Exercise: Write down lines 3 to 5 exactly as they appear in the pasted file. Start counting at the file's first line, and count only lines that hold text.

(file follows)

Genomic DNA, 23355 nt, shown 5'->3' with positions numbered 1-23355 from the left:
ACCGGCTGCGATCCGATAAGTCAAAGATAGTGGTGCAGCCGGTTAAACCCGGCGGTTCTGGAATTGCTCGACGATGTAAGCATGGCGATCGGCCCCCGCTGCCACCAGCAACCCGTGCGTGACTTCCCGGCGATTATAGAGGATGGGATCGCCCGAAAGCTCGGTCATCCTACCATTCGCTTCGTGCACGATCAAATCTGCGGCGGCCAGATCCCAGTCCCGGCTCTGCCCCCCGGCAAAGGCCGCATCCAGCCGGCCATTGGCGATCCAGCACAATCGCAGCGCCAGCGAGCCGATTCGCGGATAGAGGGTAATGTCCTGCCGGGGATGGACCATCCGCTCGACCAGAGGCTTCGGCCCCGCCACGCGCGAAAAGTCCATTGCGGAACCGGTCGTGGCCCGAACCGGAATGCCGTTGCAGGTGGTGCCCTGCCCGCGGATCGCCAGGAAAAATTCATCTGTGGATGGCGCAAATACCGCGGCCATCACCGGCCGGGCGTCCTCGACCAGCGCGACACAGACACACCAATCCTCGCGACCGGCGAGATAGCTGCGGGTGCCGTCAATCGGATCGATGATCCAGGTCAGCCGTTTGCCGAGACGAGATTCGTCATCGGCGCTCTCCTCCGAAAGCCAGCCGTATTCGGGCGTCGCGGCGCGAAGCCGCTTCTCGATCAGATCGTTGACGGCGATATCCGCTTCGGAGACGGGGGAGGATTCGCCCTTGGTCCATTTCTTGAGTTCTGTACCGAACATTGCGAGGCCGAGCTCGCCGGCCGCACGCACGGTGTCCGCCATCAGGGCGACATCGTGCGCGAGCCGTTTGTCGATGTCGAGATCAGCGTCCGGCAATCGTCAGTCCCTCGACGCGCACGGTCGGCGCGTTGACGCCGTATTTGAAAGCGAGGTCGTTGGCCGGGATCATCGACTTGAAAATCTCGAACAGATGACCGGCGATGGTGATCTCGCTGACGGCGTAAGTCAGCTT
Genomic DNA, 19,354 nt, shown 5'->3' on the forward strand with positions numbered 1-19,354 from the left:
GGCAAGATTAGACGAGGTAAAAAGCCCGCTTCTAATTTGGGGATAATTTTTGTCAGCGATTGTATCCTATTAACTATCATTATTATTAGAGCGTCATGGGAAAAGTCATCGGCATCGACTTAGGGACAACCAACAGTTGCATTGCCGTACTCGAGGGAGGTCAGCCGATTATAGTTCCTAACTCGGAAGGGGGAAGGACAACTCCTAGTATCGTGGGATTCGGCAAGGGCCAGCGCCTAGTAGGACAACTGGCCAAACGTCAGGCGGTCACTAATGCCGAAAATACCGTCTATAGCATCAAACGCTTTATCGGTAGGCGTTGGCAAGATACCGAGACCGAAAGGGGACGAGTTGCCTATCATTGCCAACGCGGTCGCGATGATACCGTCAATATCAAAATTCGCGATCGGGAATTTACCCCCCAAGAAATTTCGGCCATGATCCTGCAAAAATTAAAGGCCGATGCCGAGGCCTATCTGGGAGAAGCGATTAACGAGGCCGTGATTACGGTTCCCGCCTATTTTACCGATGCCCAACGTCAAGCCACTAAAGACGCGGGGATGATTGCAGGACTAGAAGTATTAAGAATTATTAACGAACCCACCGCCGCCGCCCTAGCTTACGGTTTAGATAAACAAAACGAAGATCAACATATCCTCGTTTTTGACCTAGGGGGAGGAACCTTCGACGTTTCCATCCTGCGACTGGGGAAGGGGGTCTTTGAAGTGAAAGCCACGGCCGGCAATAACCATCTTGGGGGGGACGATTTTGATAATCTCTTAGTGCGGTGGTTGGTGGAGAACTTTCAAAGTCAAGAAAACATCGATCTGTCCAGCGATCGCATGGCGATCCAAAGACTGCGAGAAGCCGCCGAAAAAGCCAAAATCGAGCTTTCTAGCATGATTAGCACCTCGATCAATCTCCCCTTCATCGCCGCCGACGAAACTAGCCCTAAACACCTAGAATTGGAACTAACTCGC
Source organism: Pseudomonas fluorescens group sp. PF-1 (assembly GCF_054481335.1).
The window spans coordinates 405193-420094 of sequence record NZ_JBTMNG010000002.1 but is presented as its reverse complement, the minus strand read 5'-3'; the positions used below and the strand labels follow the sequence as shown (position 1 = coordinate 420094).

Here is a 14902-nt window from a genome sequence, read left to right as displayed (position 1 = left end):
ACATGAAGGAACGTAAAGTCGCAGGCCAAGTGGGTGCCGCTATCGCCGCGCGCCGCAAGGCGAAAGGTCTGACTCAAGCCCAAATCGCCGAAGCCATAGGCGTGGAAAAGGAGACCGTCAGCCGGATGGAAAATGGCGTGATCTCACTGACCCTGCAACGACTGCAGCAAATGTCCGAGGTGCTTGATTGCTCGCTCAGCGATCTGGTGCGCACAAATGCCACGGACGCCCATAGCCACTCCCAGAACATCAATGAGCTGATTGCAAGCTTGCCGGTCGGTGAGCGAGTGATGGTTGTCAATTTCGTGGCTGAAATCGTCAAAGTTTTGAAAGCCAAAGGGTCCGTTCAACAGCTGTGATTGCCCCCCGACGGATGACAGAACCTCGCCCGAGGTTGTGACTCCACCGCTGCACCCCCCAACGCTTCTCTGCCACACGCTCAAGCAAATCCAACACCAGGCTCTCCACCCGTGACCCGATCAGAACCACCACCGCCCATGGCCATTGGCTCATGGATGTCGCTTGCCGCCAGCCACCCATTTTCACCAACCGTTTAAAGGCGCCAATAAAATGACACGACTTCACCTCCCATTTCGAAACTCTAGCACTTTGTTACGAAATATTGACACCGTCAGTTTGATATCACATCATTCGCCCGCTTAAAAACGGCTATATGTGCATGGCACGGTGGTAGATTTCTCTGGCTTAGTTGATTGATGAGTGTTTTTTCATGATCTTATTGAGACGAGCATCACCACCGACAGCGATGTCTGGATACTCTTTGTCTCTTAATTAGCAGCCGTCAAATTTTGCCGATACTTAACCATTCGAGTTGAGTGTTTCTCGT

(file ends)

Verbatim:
Genomic DNA, 19,354 nt, shown 5'->3' on the forward strand with positions numbered 1-19,354 from the left:
GGCAAGATTAGACGAGGTAAAAAGCCCGCTTCTAATTTGGGGATAATTTTTGTCAGCGATTGTATCCTATTAACTATCATTATTATTAGAGCGTCATGGGAAAAGTCATCGGCATCGACTTAGGGACAACCAACAGTTGCATTGCCGTACTCGAGGGAGGTCAGCCGATTATAGTTCCTAACTCGGAAGGGGGAAGGACAACTCCTAGTATCGTGGGATTCGGCAAGGGCCAGCGCCTAGTAGGACAACTGGCCAAACGTCAGGCGGTCACTAATGCCGAAAATACCGTCTATAGCATCAAACGCTTTATCGGTAGGCGTTGGCAAGATACCGAGACCGAAAGGGGACGAGTTGCCTATCATTGCCAACGCGGTCGCGATGATACCGTCAATATCAAAATTCGCGATCGGGAATTTACCCCCCAAGAAATTTCGGCCATGATCCTGCAAAAATTAAAGGCCGATGCCGAGGCCTATCTGGGAGAAGCGATTAACGAGGCCGTGATTACGGTTCCCGCCTATTTTACCGATGCCCAACGTCAAGCCACTAAAGACGCGGGGATGATTGCAGGACTAGAAGTATTAAGAATTATTAACGAACCCACCGCCGCCGCCCTAGCTTACGGTTTAGATAAACAAAACGAAGATCAACATATCCTCGTTTTTGACCTAGGGGGAGGAACCTTCGACGTTTCCATCCTGCGACTGGGGAAGGGGGTCTTTGAAGTGAAAGCCACGGCCGGCAATAACCATCTTGGGGGGGACGATTTTGATAATCTCTTAGTGCGGTGGTTGGTGGAGAACTTTCAAAGTCAAGAAAACATCGATCTGTCCAGCGATCGCATGGCGATCCAAAGACTGCGAGAAGCCGCCGAAAAAGCCAAAATCGAGCTTTCTAGCATGATTAGCACCTCGATCAATCTCCCCTTCATCGCCGCCGACGAAACTAGCCCTAAACACCTAGAATTGGAACTAACTCGC
Source organism: Pseudomonas fluorescens group sp. PF-1 (assembly GCF_054481335.1).